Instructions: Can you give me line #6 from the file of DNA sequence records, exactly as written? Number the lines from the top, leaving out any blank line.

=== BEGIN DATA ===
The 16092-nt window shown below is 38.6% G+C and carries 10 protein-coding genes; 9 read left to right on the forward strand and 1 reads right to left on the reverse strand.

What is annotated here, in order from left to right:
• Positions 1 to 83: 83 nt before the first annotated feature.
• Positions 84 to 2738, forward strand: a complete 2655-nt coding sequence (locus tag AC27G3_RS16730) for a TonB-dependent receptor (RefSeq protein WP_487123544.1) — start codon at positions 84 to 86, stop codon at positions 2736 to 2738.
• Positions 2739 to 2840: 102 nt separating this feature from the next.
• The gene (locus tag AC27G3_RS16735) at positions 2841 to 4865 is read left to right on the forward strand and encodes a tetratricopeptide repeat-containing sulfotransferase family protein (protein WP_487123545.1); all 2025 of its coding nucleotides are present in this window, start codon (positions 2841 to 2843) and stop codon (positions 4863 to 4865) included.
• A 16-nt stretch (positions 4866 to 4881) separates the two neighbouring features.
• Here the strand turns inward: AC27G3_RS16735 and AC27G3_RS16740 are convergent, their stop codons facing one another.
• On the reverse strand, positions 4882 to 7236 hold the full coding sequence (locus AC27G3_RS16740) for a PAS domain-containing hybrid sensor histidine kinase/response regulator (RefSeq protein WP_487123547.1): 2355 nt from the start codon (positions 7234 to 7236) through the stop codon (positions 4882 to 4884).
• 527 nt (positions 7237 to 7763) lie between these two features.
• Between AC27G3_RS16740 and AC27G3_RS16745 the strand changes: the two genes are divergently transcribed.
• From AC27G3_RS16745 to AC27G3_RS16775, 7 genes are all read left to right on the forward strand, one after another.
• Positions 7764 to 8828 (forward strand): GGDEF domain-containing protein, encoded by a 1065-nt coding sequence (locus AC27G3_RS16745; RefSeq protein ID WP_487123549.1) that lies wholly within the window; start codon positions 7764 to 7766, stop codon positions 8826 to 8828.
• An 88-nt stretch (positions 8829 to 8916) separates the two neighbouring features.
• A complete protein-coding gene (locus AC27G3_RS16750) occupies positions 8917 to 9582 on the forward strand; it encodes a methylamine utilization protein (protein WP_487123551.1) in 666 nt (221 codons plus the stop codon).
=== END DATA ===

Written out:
• The gene (locus tag AC27G3_RS16735) at positions 2841 to 4865 is read left to right on the forward strand and encodes a tetratricopeptide repeat-containing sulfotransferase family protein (protein WP_487123545.1); all 2025 of its coding nucleotides are present in this window, start codon (positions 2841 to 2843) and stop codon (positions 4863 to 4865) included.